Massachusetts transportation chief open to new state money for Green Line repair facility


BOSTON >> After MBTA officials took a hard line against any additional state investment into the Green Line Extension project, the Baker administration's transportation chief on Monday signaled her openness to the possibility of using system repair dollars for some aspects of a maintenance facility associated with the trolley extension.

Financed in part by a roughly $1 billion federal grant and once projected to cost about $2 billion in 2014, the trolley line to Somerville and Medford was put on hold last summer after cost estimates ballooned by as much as 50 percent. In December, transportation officials adopted a resolution forswearing any additional state funding, except as required by the federal government.

Developers and city governments were identified as potential funding sources for any excess expense after consultants finish their work to try to scale-down the overall cost of the project.

During discussion Monday of the state's $14.3 billion five-year transportation capital plan, MBTA Fiscal and Management Control Board Chairman Joseph Aiello said a maintenance facility needed for the project should be reduced to the essentials.

"We're about to tell three communities they've got to pay up," Aiello said. He said, "I just want to make sure dollar for dollar we're down to essential elements for every dimension of the Green Line, because the last dollars people are going to pay for."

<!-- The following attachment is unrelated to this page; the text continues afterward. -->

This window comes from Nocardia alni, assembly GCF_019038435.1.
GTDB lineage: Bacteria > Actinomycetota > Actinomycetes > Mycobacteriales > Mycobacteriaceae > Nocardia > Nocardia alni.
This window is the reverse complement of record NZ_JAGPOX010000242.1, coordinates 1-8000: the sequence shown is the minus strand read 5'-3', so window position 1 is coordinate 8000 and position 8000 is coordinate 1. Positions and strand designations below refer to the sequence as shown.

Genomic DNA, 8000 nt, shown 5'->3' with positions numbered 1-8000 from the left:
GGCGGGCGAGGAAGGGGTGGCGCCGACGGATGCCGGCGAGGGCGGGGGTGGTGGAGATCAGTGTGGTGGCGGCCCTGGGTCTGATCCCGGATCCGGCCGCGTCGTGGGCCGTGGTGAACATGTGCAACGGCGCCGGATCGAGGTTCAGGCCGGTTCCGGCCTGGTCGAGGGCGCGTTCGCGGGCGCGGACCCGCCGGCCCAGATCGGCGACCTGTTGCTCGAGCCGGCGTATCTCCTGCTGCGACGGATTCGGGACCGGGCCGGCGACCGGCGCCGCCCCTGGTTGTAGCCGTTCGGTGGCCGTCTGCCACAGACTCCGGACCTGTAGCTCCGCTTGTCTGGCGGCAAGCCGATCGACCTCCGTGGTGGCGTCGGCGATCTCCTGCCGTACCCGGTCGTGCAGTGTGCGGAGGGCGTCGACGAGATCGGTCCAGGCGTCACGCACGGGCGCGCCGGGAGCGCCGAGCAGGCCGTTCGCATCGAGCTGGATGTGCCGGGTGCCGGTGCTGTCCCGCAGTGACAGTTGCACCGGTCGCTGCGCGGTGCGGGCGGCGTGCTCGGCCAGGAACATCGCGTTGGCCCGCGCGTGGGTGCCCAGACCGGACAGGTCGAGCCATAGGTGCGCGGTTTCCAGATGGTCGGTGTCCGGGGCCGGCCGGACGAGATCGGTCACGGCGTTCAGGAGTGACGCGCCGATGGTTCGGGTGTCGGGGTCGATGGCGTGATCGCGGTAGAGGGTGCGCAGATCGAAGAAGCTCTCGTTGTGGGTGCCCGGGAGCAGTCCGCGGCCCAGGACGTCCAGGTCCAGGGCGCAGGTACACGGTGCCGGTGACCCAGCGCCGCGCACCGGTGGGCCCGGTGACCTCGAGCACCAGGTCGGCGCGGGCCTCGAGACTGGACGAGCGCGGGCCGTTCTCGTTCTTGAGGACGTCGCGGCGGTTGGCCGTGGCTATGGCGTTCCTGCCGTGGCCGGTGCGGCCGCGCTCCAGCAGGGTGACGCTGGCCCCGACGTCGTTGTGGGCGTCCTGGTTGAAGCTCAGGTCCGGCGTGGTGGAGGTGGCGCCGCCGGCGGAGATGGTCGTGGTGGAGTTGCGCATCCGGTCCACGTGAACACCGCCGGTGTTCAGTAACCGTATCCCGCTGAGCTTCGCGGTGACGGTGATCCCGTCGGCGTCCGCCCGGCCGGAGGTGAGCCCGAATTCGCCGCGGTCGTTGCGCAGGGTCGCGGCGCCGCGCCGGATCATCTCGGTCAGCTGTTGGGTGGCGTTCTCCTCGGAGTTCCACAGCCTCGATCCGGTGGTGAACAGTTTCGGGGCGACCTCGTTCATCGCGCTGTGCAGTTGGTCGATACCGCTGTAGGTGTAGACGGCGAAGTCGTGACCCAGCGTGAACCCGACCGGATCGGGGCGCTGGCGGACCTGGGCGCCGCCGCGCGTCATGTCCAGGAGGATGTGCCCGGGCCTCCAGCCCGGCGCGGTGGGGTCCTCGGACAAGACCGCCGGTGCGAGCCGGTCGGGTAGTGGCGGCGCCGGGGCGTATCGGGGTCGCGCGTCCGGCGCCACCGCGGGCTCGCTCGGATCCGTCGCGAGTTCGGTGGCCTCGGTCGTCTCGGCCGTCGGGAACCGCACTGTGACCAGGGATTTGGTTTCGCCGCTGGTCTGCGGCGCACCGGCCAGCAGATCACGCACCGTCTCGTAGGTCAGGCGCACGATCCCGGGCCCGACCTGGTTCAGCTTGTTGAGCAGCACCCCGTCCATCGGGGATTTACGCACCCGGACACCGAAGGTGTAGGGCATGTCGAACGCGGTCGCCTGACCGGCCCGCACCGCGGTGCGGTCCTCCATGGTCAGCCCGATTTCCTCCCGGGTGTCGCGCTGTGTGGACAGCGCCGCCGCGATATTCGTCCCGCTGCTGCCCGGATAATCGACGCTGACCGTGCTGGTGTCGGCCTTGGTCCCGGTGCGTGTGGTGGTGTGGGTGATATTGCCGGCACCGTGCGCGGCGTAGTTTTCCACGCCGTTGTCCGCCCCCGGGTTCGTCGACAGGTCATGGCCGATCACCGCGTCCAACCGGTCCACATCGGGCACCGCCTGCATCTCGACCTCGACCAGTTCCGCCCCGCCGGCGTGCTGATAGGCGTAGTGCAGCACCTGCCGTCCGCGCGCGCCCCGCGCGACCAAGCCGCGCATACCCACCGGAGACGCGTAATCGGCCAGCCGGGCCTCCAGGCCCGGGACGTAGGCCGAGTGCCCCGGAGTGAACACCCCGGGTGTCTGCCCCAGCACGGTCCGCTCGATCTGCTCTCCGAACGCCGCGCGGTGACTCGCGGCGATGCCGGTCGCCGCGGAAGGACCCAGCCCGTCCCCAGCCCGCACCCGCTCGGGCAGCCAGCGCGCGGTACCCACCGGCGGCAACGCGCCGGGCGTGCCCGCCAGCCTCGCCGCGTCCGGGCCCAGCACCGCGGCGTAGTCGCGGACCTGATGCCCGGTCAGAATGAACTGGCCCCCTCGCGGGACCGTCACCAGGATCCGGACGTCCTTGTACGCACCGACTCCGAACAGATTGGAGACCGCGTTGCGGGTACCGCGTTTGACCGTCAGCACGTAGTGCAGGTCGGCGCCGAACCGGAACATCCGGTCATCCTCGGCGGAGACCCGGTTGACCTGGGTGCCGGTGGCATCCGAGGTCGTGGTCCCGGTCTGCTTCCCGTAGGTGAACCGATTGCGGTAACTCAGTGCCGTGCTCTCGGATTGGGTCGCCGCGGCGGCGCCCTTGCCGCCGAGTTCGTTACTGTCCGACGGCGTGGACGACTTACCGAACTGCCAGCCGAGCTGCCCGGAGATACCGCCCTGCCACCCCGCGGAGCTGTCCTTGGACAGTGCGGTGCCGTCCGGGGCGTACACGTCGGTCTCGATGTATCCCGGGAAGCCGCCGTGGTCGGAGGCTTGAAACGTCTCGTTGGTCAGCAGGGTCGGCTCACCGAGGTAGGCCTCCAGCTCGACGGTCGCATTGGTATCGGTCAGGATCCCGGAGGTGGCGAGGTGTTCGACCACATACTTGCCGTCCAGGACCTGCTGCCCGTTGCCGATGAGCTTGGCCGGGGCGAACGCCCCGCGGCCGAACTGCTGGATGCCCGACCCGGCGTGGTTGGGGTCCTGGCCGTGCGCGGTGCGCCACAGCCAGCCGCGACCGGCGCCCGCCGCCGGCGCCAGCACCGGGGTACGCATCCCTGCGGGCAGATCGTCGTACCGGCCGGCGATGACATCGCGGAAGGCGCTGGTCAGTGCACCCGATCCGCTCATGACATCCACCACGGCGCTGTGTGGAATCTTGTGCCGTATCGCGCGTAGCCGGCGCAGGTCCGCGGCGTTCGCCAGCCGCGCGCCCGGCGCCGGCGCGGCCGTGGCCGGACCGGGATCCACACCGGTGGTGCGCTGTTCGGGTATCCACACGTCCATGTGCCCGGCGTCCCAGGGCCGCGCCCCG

Aiello noted that municipal money not spent on the trolley project could go toward local school systems. Transportation officials are set to receive an updated project budget in May.

Transportation Secretary Stephanie Pollack interpreted Aiello's comment to mean that the maintenance facility's costs attributed to the seven-station extension would be necessary for the project to move forward. Aiello declined comment after the meeting, saying he did not have time.

The transportation capital plan invests roughly 80 percent of spending into repair projects, and Pollack said if the new maintenance facility was deemed a better home for enhancing overall maintenance of Green Line trolleys, state money could be spent on those additions.

Pollack said it's a "possibility" that the planned facility near the current Lechmere Station would work better for system-wide Green Line repair infrastructure. A consultant's December report to the control board said the vehicle maintenance facility, with room to store 80 cars, was about 11 percent of the construction cost and presented opportunities for cost savings.

"Let's be clear at what's in the GLX budget that's really for GLX and if it's not that doesn't mean we don't do it," Pollack said. Pollack said a "certain amount of maintenance" is needed for the Green Line Extension to operate, and said, "I think it's a distinction between the board investing state-of-good-repair dollars, which the control board has been 100 percent behind, and making sure that in the Green Line project we are not shifting costs from state-of-good-repair onto a project that we are then asking the community of Somerville and other communities to help pay for."

Pollack said no dollar-figure has yet been determined for communities along the path to contribute to the project.


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